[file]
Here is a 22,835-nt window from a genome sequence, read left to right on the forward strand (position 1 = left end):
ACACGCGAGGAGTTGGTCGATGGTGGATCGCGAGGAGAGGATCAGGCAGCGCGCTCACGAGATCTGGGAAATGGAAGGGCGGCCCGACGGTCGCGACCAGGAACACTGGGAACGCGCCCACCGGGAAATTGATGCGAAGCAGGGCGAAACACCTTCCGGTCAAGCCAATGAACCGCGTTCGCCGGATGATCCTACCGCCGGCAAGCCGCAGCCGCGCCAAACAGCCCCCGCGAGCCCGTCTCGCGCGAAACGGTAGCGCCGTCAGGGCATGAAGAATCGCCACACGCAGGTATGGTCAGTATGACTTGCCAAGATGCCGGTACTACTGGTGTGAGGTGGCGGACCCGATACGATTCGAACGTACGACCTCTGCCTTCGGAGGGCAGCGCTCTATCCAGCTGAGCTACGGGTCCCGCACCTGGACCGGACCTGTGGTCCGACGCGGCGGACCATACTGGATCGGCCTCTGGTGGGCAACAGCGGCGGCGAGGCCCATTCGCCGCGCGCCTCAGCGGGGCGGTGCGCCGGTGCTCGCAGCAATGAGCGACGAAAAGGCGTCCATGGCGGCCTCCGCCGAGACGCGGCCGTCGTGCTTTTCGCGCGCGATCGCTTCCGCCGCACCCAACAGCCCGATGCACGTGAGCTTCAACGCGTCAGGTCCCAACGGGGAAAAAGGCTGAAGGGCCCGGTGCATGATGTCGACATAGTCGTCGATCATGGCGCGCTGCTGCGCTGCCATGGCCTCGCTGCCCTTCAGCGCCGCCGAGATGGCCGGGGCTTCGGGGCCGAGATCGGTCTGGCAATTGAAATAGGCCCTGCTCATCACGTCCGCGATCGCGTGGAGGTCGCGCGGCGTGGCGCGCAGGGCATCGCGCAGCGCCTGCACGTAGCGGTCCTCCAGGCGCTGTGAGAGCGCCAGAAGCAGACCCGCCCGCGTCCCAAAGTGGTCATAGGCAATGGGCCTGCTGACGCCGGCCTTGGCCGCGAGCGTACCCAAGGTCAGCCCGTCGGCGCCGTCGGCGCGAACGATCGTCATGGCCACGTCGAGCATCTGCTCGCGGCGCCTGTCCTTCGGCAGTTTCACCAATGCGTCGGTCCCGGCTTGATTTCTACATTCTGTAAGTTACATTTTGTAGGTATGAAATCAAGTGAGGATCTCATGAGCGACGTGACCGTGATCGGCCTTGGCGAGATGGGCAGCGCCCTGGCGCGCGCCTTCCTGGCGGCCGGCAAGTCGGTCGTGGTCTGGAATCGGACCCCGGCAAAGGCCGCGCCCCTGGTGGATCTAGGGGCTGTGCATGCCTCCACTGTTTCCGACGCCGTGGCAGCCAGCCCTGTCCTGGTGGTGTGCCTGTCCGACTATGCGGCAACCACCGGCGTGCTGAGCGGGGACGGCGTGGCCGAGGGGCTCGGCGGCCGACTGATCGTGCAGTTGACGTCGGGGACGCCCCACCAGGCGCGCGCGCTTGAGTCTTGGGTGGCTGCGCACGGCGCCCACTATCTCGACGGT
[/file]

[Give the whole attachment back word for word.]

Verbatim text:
Here is a 22,835-nt window from a genome sequence, read left to right on the forward strand (position 1 = left end):
ACACGCGAGGAGTTGGTCGATGGTGGATCGCGAGGAGAGGATCAGGCAGCGCGCTCACGAGATCTGGGAAATGGAAGGGCGGCCCGACGGTCGCGACCAGGAACACTGGGAACGCGCCCACCGGGAAATTGATGCGAAGCAGGGCGAAACACCTTCCGGTCAAGCCAATGAACCGCGTTCGCCGGATGATCCTACCGCCGGCAAGCCGCAGCCGCGCCAAACAGCCCCCGCGAGCCCGTCTCGCGCGAAACGGTAGCGCCGTCAGGGCATGAAGAATCGCCACACGCAGGTATGGTCAGTATGACTTGCCAAGATGCCGGTACTACTGGTGTGAGGTGGCGGACCCGATACGATTCGAACGTACGACCTCTGCCTTCGGAGGGCAGCGCTCTATCCAGCTGAGCTACGGGTCCCGCACCTGGACCGGACCTGTGGTCCGACGCGGCGGACCATACTGGATCGGCCTCTGGTGGGCAACAGCGGCGGCGAGGCCCATTCGCCGCGCGCCTCAGCGGGGCGGTGCGCCGGTGCTCGCAGCAATGAGCGACGAAAAGGCGTCCATGGCGGCCTCCGCCGAGACGCGGCCGTCGTGCTTTTCGCGCGCGATCGCTTCCGCCGCACCCAACAGCCCGATGCACGTGAGCTTCAACGCGTCAGGTCCCAACGGGGAAAAAGGCTGAAGGGCCCGGTGCATGATGTCGACATAGTCGTCGATCATGGCGCGCTGCTGCGCTGCCATGGCCTCGCTGCCCTTCAGCGCCGCCGAGATGGCCGGGGCTTCGGGGCCGAGATCGGTCTGGCAATTGAAATAGGCCCTGCTCATCACGTCCGCGATCGCGTGGAGGTCGCGCGGCGTGGCGCGCAGGGCATCGCGCAGCGCCTGCACGTAGCGGTCCTCCAGGCGCTGTGAGAGCGCCAGAAGCAGACCCGCCCGCGTCCCAAAGTGGTCATAGGCAATGGGCCTGCTGACGCCGGCCTTGGCCGCGAGCGTACCCAAGGTCAGCCCGTCGGCGCCGTCGGCGCGAACGATCGTCATGGCCACGTCGAGCATCTGCTCGCGGCGCCTGTCCTTCGGCAGTTTCACCAATGCGTCGGTCCCGGCTTGATTTCTACATTCTGTAAGTTACATTTTGTAGGTATGAAATCAAGTGAGGATCTCATGAGCGACGTGACCGTGATCGGCCTTGGCGAGATGGGCAGCGCCCTGGCGCGCGCCTTCCTGGCGGCCGGCAAGTCGGTCGTGGTCTGGAATCGGACCCCGGCAAAGGCCGCGCCCCTGGTGGATCTAGGGGCTGTGCATGCCTCCACTGTTTCCGACGCCGTGGCAGCCAGCCCTGTCCTGGTGGTGTGCCTGTCCGACTATGCGGCAACCACCGGCGTGCTGAGCGGGGACGGCGTGGCCGAGGGGCTCGGCGGCCGACTGATCGTGCAGTTGACGTCGGGGACGCCCCACCAGGCGCGCGCGCTTGAGTCTTGGGTGGCTGCGCACGGCGCCCACTATCTCGACGGT